Friday, January 30, 2009
We're quickly approaching that time of year when my love of French jazz and pop ratchets into overdrive. (Hello, Valentine's Day - I've missed your delicious chocolate cheesecake and your love of all things pink and heart-shaped.)
To get into the spirit, I've been spinning Sonya Kitchell's Words Came Back to Me.
You may remember a couple of years ago when Starbucks was really pushing this teenage phenom - she was signed to their Hear Music label. I don't know why she didn't catch fire then - she's got a unique, bluesy voice not totally unlike a Duffy or an Amy Winehouse and a sound that segues gently between Madeleine Peyroux and Joss Stone. Absolutely perfect for soundtracks or quiet evenings at home with a honey. So it's the perfect time of year to revisit this underappreciated album.
To get an idea, check out this live performance of "Can't Get You Out of My Mind:"
Wednesday, January 28, 2009
Long before there was a Vampire Weekend and their self-described "Upper West Side Soweto," there were the Kinks. The crazy, amazing Kinks:
Pete Townshend of the Who (a musical genius in his own right) once said of the Kinks' Ray Davies, "I've often thought he should be made a national treasure." The Kinks pioneered a grittier approach to the British Invasion, combining impeccable three-minute pop hits with dirty guitar licks and imperfect vocals - as a result, they sound pitch perfect among today's indie bands. (And it's not just because they have a song about gas being prohibitively expensive.)
In today's indiescape, bands seem to trip over themselves to prove that they are NOT professional singers, as if that somehow destroys the integrity of what they're trying to do. But long before it was hip to have a quirky-voiced lead singer, the Kinks had Ray Davies. He was far from golden-throated, but when he warbles above that irresistible guitar lick in "You Really Got Me," there is simply no resisting:
And from that inauspicious beginning has launched an entire modern genre in which the vocals are allowed, even expected, to be slightly off-kilter. But Ray Davies did it first, and he did it best:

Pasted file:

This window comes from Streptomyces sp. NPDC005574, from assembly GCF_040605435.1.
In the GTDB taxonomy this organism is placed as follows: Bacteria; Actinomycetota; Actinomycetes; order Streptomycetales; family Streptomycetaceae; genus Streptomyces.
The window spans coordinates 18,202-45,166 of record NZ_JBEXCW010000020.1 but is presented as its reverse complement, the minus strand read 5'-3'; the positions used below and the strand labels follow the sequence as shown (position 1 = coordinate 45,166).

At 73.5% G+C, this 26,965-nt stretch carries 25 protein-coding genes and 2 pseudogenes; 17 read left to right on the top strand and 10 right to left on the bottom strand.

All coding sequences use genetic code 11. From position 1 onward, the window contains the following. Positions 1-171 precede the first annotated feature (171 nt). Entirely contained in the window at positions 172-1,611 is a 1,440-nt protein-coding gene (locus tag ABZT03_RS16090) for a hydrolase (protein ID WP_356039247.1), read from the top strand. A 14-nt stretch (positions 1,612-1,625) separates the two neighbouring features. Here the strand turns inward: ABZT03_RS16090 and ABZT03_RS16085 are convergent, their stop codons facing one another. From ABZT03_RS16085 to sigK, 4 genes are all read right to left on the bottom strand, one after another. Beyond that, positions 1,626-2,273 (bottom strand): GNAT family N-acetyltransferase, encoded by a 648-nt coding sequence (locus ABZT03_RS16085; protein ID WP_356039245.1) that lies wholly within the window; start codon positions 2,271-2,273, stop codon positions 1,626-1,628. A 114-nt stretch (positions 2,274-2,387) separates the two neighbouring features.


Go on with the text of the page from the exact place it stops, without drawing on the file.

So if you've somehow missed the Kinks, check out their greatest hits, aptly titled Come Dancing with the Kinks. You'll hear kernels that would eventually blossom into bands like the Eels, Vampire Weekend, even Flight of the Conchords.
Sunday, January 18, 2009
It's been a while since I heard a single that inspired the kind of passion necessary to declare it an LTF "Singular Obsession," so it seems appropriate the song that finally makes the cut is a song about (what else?) obsession: "Obsessed with You" by the Orion Experience.
The Orion Experience has a neo-glam rock sound (a la Scissor Sisters) that combines with an almost Abba-like pop dynamism to create a totally infectious sound. On "Obsessed with You" all the elements combine to make 3 1/2 minutes of total blowout eargasm.
(By the way, it's worth mentioning that I discovered the song through Fred Flare awesome podcast, where you can hear a higher quality version of "Obsessed With You" on the Staff Picks mix.)
Saturday, January 10, 2009
Now I know you've been wondering, "How did Lost Things Found ring in the new year?"
Thanks to the wonderful people who maintain the Pabst Theater's Website (though the show was technically at the Riverside,) I can share the whole awesomely wackadoodle night with you. (Click the link for tons of pictures and a show review.)
There were Polka Kings. There was a trick Chihuahua. There were Racing Sausages. There was a guy in a bird mask. There was an Elvis impersonator. And oh yeah... there was Cake. The first song I heard in 2009 was an EXCELLENT live version of "Short Skirt and Long Jacket." Any year that starts that way has to be good. Here, 9 minutes before we said goodbye to 2008 forever (phew!), we heard another Cake classic:
If you ever get a chance to party with Cake on New Year's Eve, take it.
Friday, January 09, 2009
Happy 2009! If you'd like to start your year with a little upbeat soul, check out Jamie Lidell's excellent album, Jim. This British electronic-music guru had a change of heart last year and made a retro soul album worthy of the masters. Just the latest in a long line of excellent retro soul to come out of the UK lately (see Joss Stone, Duffy, Adele, Amy Winehouse.)
Standouts include the impossibly catchy "Wait for Me," the minor-chord triumph "Little Bit of Feel Good," and the sunny album opener "Another Day:"